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Right of access to the internet in Europe, France and the United States

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Right of access to the internet in Europe, France and the United States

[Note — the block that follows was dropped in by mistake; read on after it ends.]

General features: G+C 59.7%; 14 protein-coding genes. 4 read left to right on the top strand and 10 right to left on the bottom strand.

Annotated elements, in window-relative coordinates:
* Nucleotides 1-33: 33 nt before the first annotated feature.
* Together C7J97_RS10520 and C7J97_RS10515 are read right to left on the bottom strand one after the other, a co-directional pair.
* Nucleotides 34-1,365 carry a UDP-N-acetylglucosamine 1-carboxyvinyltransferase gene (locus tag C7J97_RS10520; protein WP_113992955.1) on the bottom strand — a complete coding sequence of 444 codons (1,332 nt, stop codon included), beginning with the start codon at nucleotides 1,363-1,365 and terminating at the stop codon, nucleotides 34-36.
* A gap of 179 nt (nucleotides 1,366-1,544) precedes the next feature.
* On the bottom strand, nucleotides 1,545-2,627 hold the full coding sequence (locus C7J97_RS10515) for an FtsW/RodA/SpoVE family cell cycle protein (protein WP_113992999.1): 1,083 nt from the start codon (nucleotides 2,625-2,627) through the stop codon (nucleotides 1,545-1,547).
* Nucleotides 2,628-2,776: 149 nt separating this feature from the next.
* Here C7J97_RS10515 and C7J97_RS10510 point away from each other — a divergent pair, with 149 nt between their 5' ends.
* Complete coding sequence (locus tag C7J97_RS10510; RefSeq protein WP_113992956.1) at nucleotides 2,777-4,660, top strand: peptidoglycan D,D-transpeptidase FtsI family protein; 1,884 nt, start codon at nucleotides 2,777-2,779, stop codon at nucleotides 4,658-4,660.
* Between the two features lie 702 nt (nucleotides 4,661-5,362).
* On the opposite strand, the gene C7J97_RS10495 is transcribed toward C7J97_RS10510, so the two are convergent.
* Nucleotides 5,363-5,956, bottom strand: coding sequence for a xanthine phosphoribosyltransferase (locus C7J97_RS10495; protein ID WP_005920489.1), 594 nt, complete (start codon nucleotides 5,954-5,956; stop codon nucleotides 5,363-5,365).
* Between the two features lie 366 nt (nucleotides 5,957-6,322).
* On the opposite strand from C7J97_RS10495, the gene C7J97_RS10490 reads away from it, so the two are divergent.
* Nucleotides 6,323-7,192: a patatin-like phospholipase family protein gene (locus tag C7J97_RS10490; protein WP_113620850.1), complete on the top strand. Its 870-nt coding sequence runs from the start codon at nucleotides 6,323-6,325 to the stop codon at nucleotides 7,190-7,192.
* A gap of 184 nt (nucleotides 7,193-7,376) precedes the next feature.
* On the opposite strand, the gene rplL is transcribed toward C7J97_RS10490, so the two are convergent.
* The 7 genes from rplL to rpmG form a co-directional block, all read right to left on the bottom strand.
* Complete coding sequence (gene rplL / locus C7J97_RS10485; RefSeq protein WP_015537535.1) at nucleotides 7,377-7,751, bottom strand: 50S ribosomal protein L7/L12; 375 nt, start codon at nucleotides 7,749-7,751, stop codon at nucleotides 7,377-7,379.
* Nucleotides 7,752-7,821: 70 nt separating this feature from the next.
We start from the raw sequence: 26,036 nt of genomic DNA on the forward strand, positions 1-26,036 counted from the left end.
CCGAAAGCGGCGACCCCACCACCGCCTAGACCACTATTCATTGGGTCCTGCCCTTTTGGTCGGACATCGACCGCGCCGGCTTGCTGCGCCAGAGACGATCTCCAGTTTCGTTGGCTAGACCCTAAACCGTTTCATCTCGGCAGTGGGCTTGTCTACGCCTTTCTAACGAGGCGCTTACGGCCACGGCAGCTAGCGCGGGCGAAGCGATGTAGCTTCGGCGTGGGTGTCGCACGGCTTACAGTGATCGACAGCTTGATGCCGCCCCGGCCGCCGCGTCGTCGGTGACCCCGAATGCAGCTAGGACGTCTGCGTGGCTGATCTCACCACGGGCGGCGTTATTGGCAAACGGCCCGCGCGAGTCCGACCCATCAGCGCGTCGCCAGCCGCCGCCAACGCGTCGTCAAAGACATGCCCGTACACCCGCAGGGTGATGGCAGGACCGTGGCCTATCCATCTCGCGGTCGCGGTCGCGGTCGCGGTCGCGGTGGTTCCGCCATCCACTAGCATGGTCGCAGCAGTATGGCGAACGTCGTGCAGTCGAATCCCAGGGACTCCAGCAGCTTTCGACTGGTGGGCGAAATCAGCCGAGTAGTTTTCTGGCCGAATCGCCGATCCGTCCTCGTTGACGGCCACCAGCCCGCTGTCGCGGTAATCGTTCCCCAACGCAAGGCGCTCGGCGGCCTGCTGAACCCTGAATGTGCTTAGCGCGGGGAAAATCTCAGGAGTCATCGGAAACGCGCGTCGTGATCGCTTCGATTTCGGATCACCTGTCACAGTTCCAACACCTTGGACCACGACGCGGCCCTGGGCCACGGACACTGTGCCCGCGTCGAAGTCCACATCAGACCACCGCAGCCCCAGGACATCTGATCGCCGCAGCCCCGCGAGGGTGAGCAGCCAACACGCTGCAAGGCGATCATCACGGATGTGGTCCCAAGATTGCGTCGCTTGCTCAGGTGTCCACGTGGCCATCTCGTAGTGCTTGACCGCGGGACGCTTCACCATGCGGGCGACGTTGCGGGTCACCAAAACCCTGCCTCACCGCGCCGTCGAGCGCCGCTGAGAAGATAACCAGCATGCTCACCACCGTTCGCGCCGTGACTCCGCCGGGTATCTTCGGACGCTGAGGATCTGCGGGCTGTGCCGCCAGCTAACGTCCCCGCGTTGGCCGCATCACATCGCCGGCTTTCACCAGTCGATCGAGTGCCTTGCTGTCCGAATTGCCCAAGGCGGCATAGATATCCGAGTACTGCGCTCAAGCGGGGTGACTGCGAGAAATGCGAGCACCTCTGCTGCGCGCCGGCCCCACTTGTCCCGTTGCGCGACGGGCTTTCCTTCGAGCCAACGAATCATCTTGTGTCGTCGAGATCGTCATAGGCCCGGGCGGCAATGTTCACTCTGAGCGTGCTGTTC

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    RIGHT OF ACCESS TO THE INTERNET IN EUROPE AND IN THE UNITED STATES *** The internet has become today a necessary tool in our every day life and administrations now use it for their relations with people. It has also become necessary for compagnies to use and to be present on the internet. Today’s economy cannot live without the internet, but is there such a thing as a right to the internet ? In the USA there is no such right. However, there is a universal service for telecomunication dating back to 1934 which has been strenghtened by the 1996 telecomunication Act. The latter holds that the State must give access to telecomunication means throughout the nation. The conception of telecomunication is wide and the 1996 Act also hints at internet. The Act held that the internet and other interactive computer services offer a forum for a true diversity of political discourse, unique opportunities for cultural development and myriad avenues for intellectual activity (sec 230 (a) (3)). This consideration is very close to the French view since the Conseil Constitutionnel held that the Hadopi Act was contrary to the Constitution because it went against the freedom of speech protected by section 11 of the Déclaration des droits de l'Homme et du citoyen 1 . France has now got a right of access to the Internet (1) and the European Union has adopted a universal service regulation on telecommunications (2) which create a regulation for the access to the Internet. The United-States have no right of access to the Internet but they have a  plan to give access to the Internet nation-wide (3).  1.   The limit to the right to internet in France First of all a distinction should be made between a fundamental right and a human right. Human rights are an antic concept since it is considered that the Cyrus Cylinder was the first written document that stated human rights. However this conception, adopted by the United  Nations, has been rejected by some scholars and by its owner the British Museum.  Nevertheless the concept of human right is quite old since the first European written document upon on the issue date back to the “Habeas Corpus” in the 17 th  century. In France the 1789 Déclaration des Droits de l'Homme et du citoyen declared imprescriptible and universal human rights. On the contrary fundamental rights are created by a Constution, an international treaty, by a court's decision or by the law-maker. The distinction between both categories is that the latter depends upon the historical and the local context. Fundamental rights are made to give the  possibilities and opportunities to the citizens to be integrated into the economic environment. Though this conception seems to be too far fetched it is to be underlined that fundamental rights are less universal than Human Rights and they could therefore be canceled. In France an important debate took place upon the definition of the access to the internet as a fundamental right when the Hadopi bill was discussed. Indeed the secreteray of State for culture stated that considering access to the internet at home as a fundamental right would go too far since citizens can easily have access to the internet 2 . However the Conseil Constitutionnel took position on this issue in a decision on June 10 th , 2009. In this decision it held that the Internet is necessary for the freedom of expression which is protected by the Déclaration des droits de l'Homme et du citoyen, and it is a necessary tool in order to respect democracy. Moreover Internet is necessary to have access to services of communication to the public online. The Conseil held that it was a fundamental right to have access to the Internet at home and not merely in an Internet point or at work. Therefore the Conseil Constitutionnel held that access to the Internet is a fundamental right  because it enables people to exercise their right of expression which is a Right of Man. This shows the difference between the fundamental right and the Right of Man since the former can be a mere tool in order to be able to exercise the latter. However this case should be read in its context since the Hadopi bill was very much criticized both at national and at European level. By considering that Internet is only a mean to enjoy the freedom of expression the Conseil Constitutionnel reduced the scope of this fundamental right.   Indeed, the right of expression as held in this vague decision may be respected with a very slow connection or with a limited access to the internet which would impede users to talk, see  pictures, movies or listen to some music on the internet. Indeed, a compagny, has put on the market a connection linked with a satellite which only allows users to have a limited access to the internet and only to websites and emails since it is possible to use 2GB for  ! 34,90 ($48,59) by month 3 . Such a high price and such a low standard for the access to internet actually reduces the scope of the right to have access to internet. The definition of the right of access to the internet is actually the narrowest possible and we could even wonder whether it is actually effective. After having witnessed the revolutions in the Arabic world we can actually wonder whether such a narrow definition is really sufficient in order to satisfy the right to expression, since these revolutions used all the means given by the internet in order to express their revendications. 2.   The European universal service of internet The European commission used to the concept of universal service from the end of the 1980’s (following the European Single Act), in the context of harmonization of the European telecommunications market, in the fields of post office and more recently of electricity. The concept has been implemented sector by sector. The definition of the concept of universal service has significantly evolved since its official European consecration in the Communication of September 20, 2000 which holds “The definition and guarantee of universal service ensures that the continuous accessibility and quality of established services is maintained for all users and consumers during the process of passing from monopoly provision to openly competitive markets”. The Green Paper of May 21st, 2003 on the services of general interest says that “Universal service is a dynamic concept. It ensures that general interest requirements can take account of political, social, economic and technological developments and it allows these requirements, where necessary, to be regularly adjusted to the citizens’ evolving needs“. A clear definition was given by the Corbeau case held by the European Court of Justice 4 . It was held that article 90 of the European Community treaty allows members States to give the  possibility to compagnies to benefit from exclusive rights if in charge of services of general economic interest, which may amount to an obstacle to concurrence in case this would reveal to be necessary in order to ensure the mission that was confered upon these compagnies. In the European Union one of the main objectives since the European Conference in Lisbonna in 2000 was to develop the accessibility to the internet throughout the European territory in  order to fill the gap between the have and the have nots and in order to develop the economy. This was to be done through the eEurope plan. One of the main purposes was to give access to the internet in all schools throughout the European Union in order to teach children how to use it. The same incentive blossomed in the United States, and it shows the importance of having people know how to use this tool both for their freedom of expression as a right of man and for their capacity to be integrated in modern economies. In the Directive 2002/22/EC of the European Parliament and of the Council of 7 March 2002 on universal service and users' rights relating to electronic communications networks and services (Universal Service Directive) held at recital 8 that 'connections to the public telephone network at a fixed location should be capable of supporting speech and data communications at rates sufficient for access to online services such as those provided via the  public Internet'. However there is no real harmonization as to the bit rate 5  because it depends on several factors such as the technology used and therefore requiring an harmonized techonology would be a high burden for the poorest countries in the European Union. However such differences may amount to a limit to the access to the internet and may reduce the scope of the freedom of expression in the poorest countries. However this universal service directive did not go far enough since an important part of the European population still does not have access to the internet. Therefore in a 2009 directive upon telecomunications 6  it was held in article 4 that the connection provided shall be capable of supporting voice, facsimile and data communications at data rates that are suffificent to  permit functionnal access, taking into account prevailing technologies used by the majority of suscribers and techonlogical feasibility. Therefore the conception of universal service has evolved toward a better quality and a higher standard. Nevertheless member States are allowed a margin of interpretation which may be important because of the vagueness of this section. It is to be concluded that there is no real European standard and that the evolution toward a better quality may be quite limited. The main evolution is that the connection should not be limited to a use for emails and websites only but should also include voice, which is an important element in the freedom of expression. Moreover the standard is the connection most users have. This standard may enable rural areas to benefit from a better internet access since the European population is mostly city dwellers and therefore have access to high standard connections. It is thus to be concluded that this standard of the majority of suscribers will  push the standard upward since technologies accessible in large cities are always improving thanks to the competitive markets. The European Parliament adopted an amendment 46 to the Telecom directive which holds that applying the principle that no restriction may be imposed on the fundamental rights and freedoms of end-users, without a prior ruling by the judicial authorities, notably in accordance with Article 11 of the Charter of Fundamental Rights of the European Union on freedom of expression and information. Therefore the European Union decided that access to the internet is a fundamental right. The amendment held however that only a judge can decide upon its limits. The approach is the same as the one adopted by the French Conseil Constitutionnel since the access to the internet is not considered by itself as a fundamental right but as a mean  to exercise a human right. However the decision on this ground is surprising since the Charter is not enforced in the United Kingdom and in Poland. Therefore such an argumentation may  be criticized in both these countries but it may also amount to a mean to impose the human rights held in the charter in both England and Poland. Access to internet is considered as a fundamental right in the European Union because it is a mean to exercise Human Rights. Nevertheless the European Union only stated a principle which leaves room for interpretations either for the law-maker or for judges. Moreover the European Union does no fund the creation of internet facilities and therefore poorer countries, which have less access to the internet, have less fundings to give effective access to the internet. Anyhow this principle shall be a cornerstone of Europe's future social and economic development. 3.   The universal service in the United States The concept of “universal service” appeared in the United States at the beginning of the 20th century at the initiative of AT&T, the dominant private operator of telecommunications, with the aim to consolidate its monopoly. The Telecommunications Act of 1996 held that the internet and other interactive computer services offer a forum for a true diversity of political discourse, unique opportunities for cultural development and myriad avenues for intellectual activity (sec 230 (a) (3)). Then in early 2009, Congress directed the Federal Communications Commission (FCC) to develop a National Broadband Plan to ensure every American has “access to broadband capability.” Congress also required that this plan include a detailed strategy for achieving affordability and maximizing use of broadband to advance “consumer welfare, civic  participation, public safety and homeland security, community development, health care delivery, energy independence and efficiency, education, employee training, private sector investment, entrepreneurial activity, job creation and economic growth, and other national  purposes” 7 . The purpose is to create within 10 years a broadband accessible everywhere in the country which would reach up to 500 megahertz and within 5 years a 300 megahertz network should be accessible for mobile connections. In order to reach this goal the United States have created two different funds : the Connect America Fund which would amount up to $15,5  billions over the following decade from the existing Universal Service Fund and the Mobility Fund. The first will focus on giving broadband access to remote areas where private operators